In another exemplary embodiment of the present invention, the supply voltage Vk may be calculated based on the output signals Dout1-Doutm from the voltage reading portions READ1-READm. The supply voltage Vk may be calculated in order to acquire the maximum voltage of the plurality of burn-in stress voltages.

In another exemplary embodiment of the present invention, voltage reading portions READ1-READm may be activated by a read start signal MRS_Read as illustrated in FIG. 3B. The output signals Dout1-Doutm of the voltage reading portions READ1-Readm may be determined by a logical AND operation on the read start signals MRS_Read and the output signals of the inverter latches I22/I23/I24, I32/I33/I34, . . . , Im2/Im3/Im4 of the voltage latching portions L1-Lm, respectively.

In another exemplary embodiment of the present invention, if the read start signal MRS_Read is not applied, the output signals Dout1-Doutm of the voltage reading portions READ1-READm may be maintained at the second state.

In another exemplary embodiment of the present invention, if the read start signal MRS_Read is applied, the output signals of the inverter latches I22/I23/I24, I32/I33/I34, . . . , Im2/Im3/Im4 of the voltage latching portions L1-Lm may be the output signals Dout1-Doutm of the voltage reading portions READ1-READm, respectively.

In another exemplary embodiment of the present invention, the voltage reading portions READ1-READm may be activated by the read start signal MRS_Read. The output signals of the inverter latches I22/I23/I24, I32/I33/I34, . . . , Im2/Im3/Im4 of the voltage latching portions L1-Lm may be the output signals Dout1-Doutm of the voltage reading portions READ1-READm, respectively. In this exemplary embodiment, the output signals of the inverter latches I22/I23/I24, I32/I33/I34, . . . , Im2/Im3/Im4 of the voltage latching portions L1-Lm may only be active when the read start signal MRS_Read is applied. In this manner, power consumption may be reduced as the output signals from the inverter latches may not be active at all times.

In an exemplary embodiment of the present invention, it may be determined whether a defect in the semiconductor device is caused due to degradation of devices, progression of initial defects, a punch-through breakdown, and/or gate oxide rupture occurring when a burn-in stress voltage above a threshold voltage is applied to a MOSFET of a semiconductor device.

For example, when above-described exemplary embodiments of the present invention determine a maximum voltage being above a first threshold voltage, wherein voltages above the first threshold voltage may cause a punch-through effect, it may be determined that the defect in the semiconductor device may be caused by the punch-through effect. In another example, when above-described exemplary embodiments of the present invention determine a maximum voltage being above a second threshold voltage, wherein voltages above the second threshold voltage may cause a gate oxide rupture, it may be determined that the defect in the semiconductor device may be caused by the gate oxide rupture.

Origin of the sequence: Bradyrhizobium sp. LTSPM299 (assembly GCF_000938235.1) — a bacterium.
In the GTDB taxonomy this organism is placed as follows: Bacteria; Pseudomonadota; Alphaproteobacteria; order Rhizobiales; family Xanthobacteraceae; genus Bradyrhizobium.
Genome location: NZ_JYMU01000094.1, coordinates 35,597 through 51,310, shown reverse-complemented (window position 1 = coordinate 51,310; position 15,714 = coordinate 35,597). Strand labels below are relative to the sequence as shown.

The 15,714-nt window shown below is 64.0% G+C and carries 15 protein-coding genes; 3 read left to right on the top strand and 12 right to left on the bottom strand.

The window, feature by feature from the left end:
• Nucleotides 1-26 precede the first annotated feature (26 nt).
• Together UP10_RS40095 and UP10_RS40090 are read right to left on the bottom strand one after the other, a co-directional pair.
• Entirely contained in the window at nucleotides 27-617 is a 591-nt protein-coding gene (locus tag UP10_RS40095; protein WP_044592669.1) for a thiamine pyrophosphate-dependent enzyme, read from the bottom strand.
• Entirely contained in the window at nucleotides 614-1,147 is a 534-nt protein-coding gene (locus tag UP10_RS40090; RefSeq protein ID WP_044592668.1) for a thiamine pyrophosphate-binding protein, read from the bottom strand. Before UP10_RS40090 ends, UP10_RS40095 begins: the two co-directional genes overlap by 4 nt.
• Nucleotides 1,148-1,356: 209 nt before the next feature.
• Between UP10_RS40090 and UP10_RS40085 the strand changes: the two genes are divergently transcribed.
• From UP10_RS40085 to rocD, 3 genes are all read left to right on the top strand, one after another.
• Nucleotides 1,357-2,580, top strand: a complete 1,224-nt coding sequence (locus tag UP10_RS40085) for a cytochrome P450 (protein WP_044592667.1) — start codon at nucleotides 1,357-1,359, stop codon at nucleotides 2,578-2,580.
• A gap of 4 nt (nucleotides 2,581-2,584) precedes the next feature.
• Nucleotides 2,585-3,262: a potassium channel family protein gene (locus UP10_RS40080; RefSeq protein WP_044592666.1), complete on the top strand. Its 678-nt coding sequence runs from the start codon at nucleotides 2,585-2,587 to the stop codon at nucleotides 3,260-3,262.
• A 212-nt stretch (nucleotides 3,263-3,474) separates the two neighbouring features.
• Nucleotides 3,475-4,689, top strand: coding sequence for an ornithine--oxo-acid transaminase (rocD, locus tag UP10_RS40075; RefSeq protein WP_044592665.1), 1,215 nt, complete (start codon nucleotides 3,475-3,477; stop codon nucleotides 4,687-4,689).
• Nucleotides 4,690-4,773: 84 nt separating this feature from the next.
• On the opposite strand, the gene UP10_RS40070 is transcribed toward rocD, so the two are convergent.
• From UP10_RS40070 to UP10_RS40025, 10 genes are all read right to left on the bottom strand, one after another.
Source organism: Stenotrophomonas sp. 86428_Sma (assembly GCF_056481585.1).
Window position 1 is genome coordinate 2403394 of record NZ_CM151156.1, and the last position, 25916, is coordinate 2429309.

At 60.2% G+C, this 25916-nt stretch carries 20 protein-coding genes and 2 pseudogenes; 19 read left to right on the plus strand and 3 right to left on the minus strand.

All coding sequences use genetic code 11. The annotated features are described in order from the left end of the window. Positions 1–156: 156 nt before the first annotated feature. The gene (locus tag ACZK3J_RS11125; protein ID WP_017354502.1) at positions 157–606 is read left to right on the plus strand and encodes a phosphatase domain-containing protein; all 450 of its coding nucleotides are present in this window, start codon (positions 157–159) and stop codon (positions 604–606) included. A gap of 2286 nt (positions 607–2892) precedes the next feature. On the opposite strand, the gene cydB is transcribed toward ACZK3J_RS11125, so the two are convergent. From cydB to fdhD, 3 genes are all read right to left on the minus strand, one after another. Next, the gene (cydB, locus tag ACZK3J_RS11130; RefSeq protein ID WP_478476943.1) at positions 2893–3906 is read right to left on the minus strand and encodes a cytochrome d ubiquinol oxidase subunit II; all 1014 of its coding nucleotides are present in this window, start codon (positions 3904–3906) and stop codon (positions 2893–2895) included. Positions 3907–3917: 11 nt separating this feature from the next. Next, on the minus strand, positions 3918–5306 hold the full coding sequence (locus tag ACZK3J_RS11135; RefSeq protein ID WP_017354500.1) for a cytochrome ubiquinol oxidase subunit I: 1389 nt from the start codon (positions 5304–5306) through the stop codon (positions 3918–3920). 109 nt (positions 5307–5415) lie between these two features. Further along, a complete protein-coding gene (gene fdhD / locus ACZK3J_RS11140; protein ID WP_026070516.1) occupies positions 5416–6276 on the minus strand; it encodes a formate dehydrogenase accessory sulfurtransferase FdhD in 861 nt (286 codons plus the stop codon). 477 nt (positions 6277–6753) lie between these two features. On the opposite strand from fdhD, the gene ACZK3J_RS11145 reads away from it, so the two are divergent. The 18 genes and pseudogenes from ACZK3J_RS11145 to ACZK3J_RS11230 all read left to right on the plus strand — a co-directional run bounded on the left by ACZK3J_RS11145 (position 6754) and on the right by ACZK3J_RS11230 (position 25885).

The exemplary embodiments of the present invention being thus described, it will be obvious that the same may be varied in many ways. For example, the first state may correspond to a low voltage level, and the second state may correspond to a high voltage level, or vice versa.

Such variations are not to be regarded as departure from the spirit and scope of the exemplary embodiments of the present invention, and all such modifications as would be obvious to one skilled in the art are intended to be included within the scope of the following claims.

Referenced by
Citing PatentFiling datePublication dateApplicantTitle
US7477067 *Aug 3, 2006Jan 13, 2009Samsung Electronics Co., Ltd.Semiconductor integrated circuit which can be burn-in-tested even when packaged and method of burn-in-testing semiconductor integrated circuit even when the semiconductor integrated circuit is packaged
US7701238 *Jun 26, 2007Apr 20, 2010Intel CorporationActive thermal control using a burn-in socket heating element
US8546904 *Jul 11, 2011Oct 1, 2013Transcend Information, Inc.Integrated circuit with temperature increasing element and electronic system having the same
US20130015548 *Jul 11, 2011Jan 17, 2013Hsieh-Chun ChenIntegrated circuit with temperature increasing element and electronic system having the same
Classifications
U.S. Classification324/142
International ClassificationG01R31/30, G01R31/26, G01R19/165, G01R25/00, G11C5/14
Cooperative ClassificationG01R25/00
European ClassificationG01R25/00
Legal Events
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Jun 10, 2014FPExpired due to failure to pay maintenance fee
Effective date: 20140418
Apr 18, 2014LAPSLapse for failure to pay maintenance fees
Nov 29, 2013REMIMaintenance fee reminder mailed
Sep 30, 2009FPAYFee payment
Year of fee payment: 4
Jul 19, 2004ASAssignment
Owner name: SAMSUNG ELECTRONICS CO., LTD., KOREA, REPUBLIC OF
Free format text: ASSIGNMENT OF ASSIGNORS INTEREST;ASSIGNORS:HONG, GWAN-PYO;LEE, HYONG-YONG;REEL/FRAME:015590/0903
Effective date: 20040617